Three-time FMB World Tour gold medalist, three-time Red Bull Rampage winner, and five-time Red Bull Joyride winner Brandon Semenuk has announced today that he is joining Team MIPS.
Semenuk is the second athlete to join Team MIPS; the first being accomplished X Games Swedish freeskier Henrik Harlaut, who was announced alongside Team MIPS’ founding in September 2020.
We asked Semenuk a couple of questions about what this partnership means to him, his own history with head injuries, and whether he has any advice for fellow riders.
In recent years, we've learned a lot about head injuries. At Crankworx Rotorua in 2015, you had a hard time seeing out of your left eye but you still dropped in to attempt a second run. What thoughts were going through your mind in the moments leading up to your second run? How did you finally make the decision not to do a full second run?Brandon Semenuk:
Yes, head injuries are not black and white, still so much to learn, but with lots of new information becoming available and more testing happening we can start to approach these injuries better (before or after they happen...). My choice at Rotorua was not easy and highly driven by a fight or flight mindset. After deciding to continue it was obvious when the first tricks didn't go as planned that I should end the run there to minimize risk. I took 5-6 weeks off after that event and got base line tested so I had a reference for the next time I might hit my head
What have you learned since that experience?Brandon Semenuk:
In the last several years I've been fortunate to work with concussion specialists and be involved with the development of new Troy Lee Designs helmets. I'm by no means an expert on the subject, but by seeing test results and talking to professionals it has given me the opportunity to make an informed decision on my injuries and the equipment I use.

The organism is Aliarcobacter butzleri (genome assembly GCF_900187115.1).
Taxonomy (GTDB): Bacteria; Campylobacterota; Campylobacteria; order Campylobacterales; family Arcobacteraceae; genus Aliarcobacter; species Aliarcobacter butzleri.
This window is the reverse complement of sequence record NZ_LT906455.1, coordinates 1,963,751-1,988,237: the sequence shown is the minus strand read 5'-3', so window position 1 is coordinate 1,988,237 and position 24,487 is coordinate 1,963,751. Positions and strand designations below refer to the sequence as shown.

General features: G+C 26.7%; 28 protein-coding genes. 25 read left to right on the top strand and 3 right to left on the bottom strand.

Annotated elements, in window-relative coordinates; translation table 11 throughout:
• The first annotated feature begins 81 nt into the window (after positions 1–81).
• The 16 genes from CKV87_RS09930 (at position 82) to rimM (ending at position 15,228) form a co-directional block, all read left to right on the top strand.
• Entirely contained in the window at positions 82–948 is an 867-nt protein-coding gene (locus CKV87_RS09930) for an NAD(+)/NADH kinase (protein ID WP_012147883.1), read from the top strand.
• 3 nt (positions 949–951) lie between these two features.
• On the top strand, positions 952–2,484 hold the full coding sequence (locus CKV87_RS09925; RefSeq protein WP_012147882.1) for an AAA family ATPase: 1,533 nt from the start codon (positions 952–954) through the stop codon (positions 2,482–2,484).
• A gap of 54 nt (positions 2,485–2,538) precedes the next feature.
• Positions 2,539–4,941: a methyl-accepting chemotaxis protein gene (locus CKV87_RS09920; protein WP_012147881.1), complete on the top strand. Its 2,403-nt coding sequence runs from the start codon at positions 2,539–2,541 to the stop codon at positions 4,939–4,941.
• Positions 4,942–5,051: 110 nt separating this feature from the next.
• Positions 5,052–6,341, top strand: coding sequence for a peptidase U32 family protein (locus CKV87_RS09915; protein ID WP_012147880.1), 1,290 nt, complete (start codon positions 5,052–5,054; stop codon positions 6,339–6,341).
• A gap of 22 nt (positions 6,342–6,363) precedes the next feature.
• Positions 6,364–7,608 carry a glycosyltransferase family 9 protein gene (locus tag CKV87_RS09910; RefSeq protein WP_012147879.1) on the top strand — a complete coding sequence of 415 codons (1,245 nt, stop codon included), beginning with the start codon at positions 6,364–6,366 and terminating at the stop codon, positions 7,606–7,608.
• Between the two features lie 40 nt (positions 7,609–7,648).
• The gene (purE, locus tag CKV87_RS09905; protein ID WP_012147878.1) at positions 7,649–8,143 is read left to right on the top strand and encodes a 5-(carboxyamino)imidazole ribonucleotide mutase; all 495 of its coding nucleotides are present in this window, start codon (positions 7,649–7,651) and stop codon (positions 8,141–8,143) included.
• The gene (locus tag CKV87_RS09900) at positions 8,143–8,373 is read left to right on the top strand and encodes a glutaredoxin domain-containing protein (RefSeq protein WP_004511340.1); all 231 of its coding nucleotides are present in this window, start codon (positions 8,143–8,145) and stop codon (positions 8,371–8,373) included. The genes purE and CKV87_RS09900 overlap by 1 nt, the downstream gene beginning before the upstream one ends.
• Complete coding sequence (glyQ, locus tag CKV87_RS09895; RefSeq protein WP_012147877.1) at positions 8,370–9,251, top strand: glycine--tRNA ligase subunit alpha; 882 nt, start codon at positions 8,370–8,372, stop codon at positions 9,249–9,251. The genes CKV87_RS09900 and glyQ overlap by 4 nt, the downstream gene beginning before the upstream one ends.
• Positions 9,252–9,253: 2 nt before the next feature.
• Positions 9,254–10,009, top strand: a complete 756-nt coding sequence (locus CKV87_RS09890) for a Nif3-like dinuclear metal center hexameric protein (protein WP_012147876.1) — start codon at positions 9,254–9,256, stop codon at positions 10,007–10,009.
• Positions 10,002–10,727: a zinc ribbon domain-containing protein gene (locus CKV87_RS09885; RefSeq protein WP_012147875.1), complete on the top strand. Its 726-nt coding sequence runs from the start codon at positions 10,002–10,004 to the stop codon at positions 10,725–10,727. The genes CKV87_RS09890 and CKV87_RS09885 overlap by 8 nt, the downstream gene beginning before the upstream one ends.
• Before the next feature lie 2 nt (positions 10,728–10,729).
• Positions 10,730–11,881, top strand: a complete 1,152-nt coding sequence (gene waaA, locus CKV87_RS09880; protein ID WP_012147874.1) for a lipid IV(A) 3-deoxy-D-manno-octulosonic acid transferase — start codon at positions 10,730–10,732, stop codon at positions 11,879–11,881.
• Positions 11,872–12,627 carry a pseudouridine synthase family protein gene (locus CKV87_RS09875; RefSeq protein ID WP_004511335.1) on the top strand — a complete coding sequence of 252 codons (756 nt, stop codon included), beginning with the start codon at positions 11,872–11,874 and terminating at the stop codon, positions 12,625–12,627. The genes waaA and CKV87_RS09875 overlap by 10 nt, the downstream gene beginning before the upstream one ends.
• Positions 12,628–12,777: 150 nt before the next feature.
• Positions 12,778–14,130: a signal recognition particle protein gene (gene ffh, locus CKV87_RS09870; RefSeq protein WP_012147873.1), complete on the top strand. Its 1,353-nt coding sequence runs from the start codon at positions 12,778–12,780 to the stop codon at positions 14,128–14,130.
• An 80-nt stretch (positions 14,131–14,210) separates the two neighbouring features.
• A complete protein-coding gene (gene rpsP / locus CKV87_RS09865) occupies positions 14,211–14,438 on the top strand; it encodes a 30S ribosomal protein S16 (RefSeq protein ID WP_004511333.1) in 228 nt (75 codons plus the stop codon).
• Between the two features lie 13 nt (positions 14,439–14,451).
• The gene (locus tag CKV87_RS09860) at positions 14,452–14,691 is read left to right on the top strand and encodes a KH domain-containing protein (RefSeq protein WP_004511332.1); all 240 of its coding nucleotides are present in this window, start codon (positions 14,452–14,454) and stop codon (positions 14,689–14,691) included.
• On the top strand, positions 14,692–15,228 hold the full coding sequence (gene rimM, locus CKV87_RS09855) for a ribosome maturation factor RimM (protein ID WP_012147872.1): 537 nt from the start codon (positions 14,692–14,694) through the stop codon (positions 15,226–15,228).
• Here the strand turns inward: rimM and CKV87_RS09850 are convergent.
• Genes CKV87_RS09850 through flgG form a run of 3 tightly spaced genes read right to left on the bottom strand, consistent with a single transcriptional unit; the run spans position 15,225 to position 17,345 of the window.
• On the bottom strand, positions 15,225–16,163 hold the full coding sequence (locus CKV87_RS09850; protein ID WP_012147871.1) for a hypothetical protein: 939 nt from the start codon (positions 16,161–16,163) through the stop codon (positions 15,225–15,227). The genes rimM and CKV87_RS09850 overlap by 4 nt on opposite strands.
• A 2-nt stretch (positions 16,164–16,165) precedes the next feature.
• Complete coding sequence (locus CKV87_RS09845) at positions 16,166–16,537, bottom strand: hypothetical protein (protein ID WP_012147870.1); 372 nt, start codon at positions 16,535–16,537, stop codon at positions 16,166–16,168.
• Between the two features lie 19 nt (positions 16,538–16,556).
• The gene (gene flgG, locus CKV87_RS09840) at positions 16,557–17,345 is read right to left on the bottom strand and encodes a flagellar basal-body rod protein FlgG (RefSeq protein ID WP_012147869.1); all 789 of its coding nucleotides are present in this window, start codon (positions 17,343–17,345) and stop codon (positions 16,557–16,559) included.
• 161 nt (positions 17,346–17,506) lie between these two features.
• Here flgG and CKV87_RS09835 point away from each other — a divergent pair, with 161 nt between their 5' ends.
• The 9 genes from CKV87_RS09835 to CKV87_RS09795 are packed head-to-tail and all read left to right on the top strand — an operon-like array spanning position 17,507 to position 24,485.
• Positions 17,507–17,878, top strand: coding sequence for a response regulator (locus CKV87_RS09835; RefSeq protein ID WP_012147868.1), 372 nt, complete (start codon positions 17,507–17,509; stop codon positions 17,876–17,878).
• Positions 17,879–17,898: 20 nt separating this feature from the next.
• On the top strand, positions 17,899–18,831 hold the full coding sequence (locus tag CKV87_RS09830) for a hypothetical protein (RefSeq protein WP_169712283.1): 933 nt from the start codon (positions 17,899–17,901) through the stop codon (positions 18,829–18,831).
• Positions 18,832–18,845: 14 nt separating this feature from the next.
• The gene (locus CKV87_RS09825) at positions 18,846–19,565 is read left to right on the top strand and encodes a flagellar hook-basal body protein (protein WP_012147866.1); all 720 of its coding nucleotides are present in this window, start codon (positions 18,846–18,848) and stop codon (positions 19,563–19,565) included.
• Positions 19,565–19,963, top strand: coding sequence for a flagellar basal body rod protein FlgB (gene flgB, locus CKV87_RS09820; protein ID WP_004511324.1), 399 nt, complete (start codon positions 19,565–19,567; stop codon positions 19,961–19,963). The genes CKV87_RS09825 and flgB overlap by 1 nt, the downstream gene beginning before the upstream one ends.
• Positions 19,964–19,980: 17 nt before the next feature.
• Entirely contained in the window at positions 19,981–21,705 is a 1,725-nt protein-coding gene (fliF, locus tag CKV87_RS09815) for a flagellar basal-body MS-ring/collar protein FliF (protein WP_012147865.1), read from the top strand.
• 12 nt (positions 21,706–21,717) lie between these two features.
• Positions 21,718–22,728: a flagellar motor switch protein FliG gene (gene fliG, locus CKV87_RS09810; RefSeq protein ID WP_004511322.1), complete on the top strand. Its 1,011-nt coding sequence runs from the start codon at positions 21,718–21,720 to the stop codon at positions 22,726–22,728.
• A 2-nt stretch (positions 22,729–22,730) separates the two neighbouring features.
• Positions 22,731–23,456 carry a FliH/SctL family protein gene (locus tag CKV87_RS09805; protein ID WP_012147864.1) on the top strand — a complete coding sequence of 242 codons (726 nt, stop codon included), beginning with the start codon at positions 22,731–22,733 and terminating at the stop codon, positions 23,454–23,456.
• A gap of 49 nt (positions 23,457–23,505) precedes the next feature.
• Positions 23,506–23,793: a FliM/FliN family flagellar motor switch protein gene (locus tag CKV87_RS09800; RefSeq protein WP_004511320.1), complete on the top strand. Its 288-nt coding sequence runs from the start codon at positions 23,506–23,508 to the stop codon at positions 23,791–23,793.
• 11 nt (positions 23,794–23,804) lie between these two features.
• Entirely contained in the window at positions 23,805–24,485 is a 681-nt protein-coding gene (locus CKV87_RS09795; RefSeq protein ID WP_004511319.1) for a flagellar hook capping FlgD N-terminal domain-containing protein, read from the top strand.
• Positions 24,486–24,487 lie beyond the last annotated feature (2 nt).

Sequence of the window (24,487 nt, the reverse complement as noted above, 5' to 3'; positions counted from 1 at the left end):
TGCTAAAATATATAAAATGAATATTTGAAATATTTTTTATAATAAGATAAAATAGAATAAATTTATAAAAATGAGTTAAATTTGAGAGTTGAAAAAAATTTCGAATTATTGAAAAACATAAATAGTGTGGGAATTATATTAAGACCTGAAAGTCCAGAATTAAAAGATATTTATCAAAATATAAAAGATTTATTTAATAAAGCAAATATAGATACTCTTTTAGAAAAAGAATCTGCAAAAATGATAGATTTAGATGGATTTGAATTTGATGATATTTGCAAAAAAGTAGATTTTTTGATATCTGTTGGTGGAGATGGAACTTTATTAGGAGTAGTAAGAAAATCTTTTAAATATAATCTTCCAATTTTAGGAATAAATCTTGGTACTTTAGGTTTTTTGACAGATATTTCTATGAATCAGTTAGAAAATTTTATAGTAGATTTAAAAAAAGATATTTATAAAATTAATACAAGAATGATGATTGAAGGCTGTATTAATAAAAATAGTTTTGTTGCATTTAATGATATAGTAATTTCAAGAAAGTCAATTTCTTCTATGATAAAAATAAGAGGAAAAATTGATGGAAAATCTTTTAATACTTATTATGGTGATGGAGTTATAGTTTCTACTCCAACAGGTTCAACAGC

Have there been other times throughout your career where you've had to make difficult calls like that?Brandon Semenuk:
Yes, a handful of times. This is a position any action sports athlete trying to compete at the top level will experience in their career. Rotorua was the furthest extreme, where I was only given 15-20 minutes to assess my health and make the call. In hindsight it was a bad idea, but these are the risk vs reward moments we need to make as athletes. I won my first Rampage after getting a concussion in my first run attempt. That win obviously propelled my career forward, so it's hard to know where to draw the line. Better technology in our safety equipment will hopefully reduce the chances of us having to make those difficult decisions.
Do you have any side effects from concussions that you live with daily?Brandon Semenuk:
Luckily, no. I've always done my best to take time after a concussion to heal and feel 100%. I've had short term side effects and it's a scary feeling..
Why did you decide to join Team MIPS and what can we expect from this partnership?Brandon Semenuk:
I've always been an advocate of helmets and I chose MIPS from the early beginnings because rotational impacts are very common in mountain biking, so when they reached out about building this all-star team and wanting to work closer with the athletes, it seemed like a great opportunity to collaborate on some ideas and through that hopefully create more awareness that people have options when choosing a helmet.
What advice do you have for your fellow riders?Brandon Semenuk:
Send it! And keep doing what you love! We are lucky to live in an era with such good equipment and it continues to get better. For people looking to develop their skills it's that added confidence to keep pushing. Whether you're a professional or weekend warrior, risk will always be a factor, so play smart and listen to your body if you want to keep the wheels turning.